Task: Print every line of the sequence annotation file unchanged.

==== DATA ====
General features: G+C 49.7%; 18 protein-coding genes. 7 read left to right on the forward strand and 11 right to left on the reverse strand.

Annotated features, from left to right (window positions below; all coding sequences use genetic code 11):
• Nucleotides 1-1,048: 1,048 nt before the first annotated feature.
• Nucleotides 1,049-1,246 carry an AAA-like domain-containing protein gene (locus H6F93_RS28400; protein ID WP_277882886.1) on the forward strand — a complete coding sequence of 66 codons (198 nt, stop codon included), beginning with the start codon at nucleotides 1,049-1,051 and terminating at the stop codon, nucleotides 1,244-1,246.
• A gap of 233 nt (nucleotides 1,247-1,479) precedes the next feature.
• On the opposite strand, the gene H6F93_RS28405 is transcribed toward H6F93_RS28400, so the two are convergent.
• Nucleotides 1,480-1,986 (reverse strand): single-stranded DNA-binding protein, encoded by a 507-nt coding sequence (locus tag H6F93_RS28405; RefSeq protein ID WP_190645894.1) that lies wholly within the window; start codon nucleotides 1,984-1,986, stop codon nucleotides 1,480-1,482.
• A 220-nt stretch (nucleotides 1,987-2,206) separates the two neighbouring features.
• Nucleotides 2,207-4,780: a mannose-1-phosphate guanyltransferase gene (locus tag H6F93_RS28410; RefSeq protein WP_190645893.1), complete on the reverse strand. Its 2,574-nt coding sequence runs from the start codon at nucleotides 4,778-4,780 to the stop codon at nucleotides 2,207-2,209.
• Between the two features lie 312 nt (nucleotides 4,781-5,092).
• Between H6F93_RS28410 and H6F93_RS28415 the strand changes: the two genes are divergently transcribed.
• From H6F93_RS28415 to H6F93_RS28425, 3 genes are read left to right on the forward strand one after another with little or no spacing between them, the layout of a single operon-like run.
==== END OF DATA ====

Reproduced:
General features: G+C 49.7%; 18 protein-coding genes. 7 read left to right on the forward strand and 11 right to left on the reverse strand.

Annotated features, from left to right (window positions below; all coding sequences use genetic code 11):
• Nucleotides 1-1,048: 1,048 nt before the first annotated feature.
• Nucleotides 1,049-1,246 carry an AAA-like domain-containing protein gene (locus H6F93_RS28400; protein ID WP_277882886.1) on the forward strand — a complete coding sequence of 66 codons (198 nt, stop codon included), beginning with the start codon at nucleotides 1,049-1,051 and terminating at the stop codon, nucleotides 1,244-1,246.
• A gap of 233 nt (nucleotides 1,247-1,479) precedes the next feature.
• On the opposite strand, the gene H6F93_RS28405 is transcribed toward H6F93_RS28400, so the two are convergent.
• Nucleotides 1,480-1,986 (reverse strand): single-stranded DNA-binding protein, encoded by a 507-nt coding sequence (locus tag H6F93_RS28405; RefSeq protein ID WP_190645894.1) that lies wholly within the window; start codon nucleotides 1,984-1,986, stop codon nucleotides 1,480-1,482.
• A 220-nt stretch (nucleotides 1,987-2,206) separates the two neighbouring features.
• Nucleotides 2,207-4,780: a mannose-1-phosphate guanyltransferase gene (locus tag H6F93_RS28410; RefSeq protein WP_190645893.1), complete on the reverse strand. Its 2,574-nt coding sequence runs from the start codon at nucleotides 4,778-4,780 to the stop codon at nucleotides 2,207-2,209.
• Between the two features lie 312 nt (nucleotides 4,781-5,092).
• Between H6F93_RS28410 and H6F93_RS28415 the strand changes: the two genes are divergently transcribed.
• From H6F93_RS28415 to H6F93_RS28425, 3 genes are read left to right on the forward strand one after another with little or no spacing between them, the layout of a single operon-like run.